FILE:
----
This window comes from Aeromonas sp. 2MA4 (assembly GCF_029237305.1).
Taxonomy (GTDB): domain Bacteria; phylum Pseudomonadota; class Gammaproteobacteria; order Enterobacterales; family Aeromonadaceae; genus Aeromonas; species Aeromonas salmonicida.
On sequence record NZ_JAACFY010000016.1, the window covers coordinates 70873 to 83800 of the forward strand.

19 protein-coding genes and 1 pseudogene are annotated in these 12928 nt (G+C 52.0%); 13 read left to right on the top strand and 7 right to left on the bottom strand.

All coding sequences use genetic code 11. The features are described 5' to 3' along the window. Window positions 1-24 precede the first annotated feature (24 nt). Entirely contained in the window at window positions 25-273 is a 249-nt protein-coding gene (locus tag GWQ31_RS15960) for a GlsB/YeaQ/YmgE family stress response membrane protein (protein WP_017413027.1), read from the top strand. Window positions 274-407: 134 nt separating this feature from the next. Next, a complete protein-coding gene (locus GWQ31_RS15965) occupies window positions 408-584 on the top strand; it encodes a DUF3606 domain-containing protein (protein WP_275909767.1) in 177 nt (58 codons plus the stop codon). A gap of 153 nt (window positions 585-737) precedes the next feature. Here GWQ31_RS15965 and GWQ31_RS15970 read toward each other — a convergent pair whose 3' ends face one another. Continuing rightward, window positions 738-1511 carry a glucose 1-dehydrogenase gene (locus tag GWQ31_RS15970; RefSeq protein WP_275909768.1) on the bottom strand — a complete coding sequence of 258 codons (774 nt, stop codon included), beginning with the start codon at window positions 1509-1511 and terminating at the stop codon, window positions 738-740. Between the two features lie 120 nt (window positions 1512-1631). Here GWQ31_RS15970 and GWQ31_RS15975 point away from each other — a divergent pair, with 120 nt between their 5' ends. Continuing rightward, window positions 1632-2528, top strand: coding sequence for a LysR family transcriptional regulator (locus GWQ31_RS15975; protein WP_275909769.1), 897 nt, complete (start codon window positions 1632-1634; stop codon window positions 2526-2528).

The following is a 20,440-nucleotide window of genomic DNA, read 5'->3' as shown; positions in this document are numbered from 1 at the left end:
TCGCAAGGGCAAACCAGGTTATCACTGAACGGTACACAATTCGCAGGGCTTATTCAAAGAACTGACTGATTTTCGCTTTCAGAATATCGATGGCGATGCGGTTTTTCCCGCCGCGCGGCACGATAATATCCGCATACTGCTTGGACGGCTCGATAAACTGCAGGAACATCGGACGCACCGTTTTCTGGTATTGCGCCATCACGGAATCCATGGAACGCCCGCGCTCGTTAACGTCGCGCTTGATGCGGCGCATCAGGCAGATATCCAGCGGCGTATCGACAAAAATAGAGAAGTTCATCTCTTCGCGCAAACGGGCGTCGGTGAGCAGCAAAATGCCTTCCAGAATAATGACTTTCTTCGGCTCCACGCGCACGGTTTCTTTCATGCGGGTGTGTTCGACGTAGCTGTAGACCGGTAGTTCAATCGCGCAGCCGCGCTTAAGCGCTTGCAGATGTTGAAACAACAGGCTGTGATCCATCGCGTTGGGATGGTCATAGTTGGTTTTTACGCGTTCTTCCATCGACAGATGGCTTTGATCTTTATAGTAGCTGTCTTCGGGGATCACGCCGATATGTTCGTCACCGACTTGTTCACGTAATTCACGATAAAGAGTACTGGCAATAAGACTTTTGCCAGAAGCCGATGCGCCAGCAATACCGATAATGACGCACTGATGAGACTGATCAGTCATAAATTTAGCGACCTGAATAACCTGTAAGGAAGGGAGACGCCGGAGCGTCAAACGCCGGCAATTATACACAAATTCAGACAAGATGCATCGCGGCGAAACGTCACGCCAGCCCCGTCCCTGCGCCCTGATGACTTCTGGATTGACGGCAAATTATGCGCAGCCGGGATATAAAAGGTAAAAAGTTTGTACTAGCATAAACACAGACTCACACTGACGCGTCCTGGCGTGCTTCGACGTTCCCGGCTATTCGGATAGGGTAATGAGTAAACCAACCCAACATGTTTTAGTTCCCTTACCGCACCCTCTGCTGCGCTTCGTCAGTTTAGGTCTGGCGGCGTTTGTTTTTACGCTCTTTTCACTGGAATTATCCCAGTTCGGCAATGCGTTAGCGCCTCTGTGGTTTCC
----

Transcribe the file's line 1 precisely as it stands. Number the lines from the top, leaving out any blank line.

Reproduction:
This window comes from Aeromonas sp. 2MA4 (assembly GCF_029237305.1).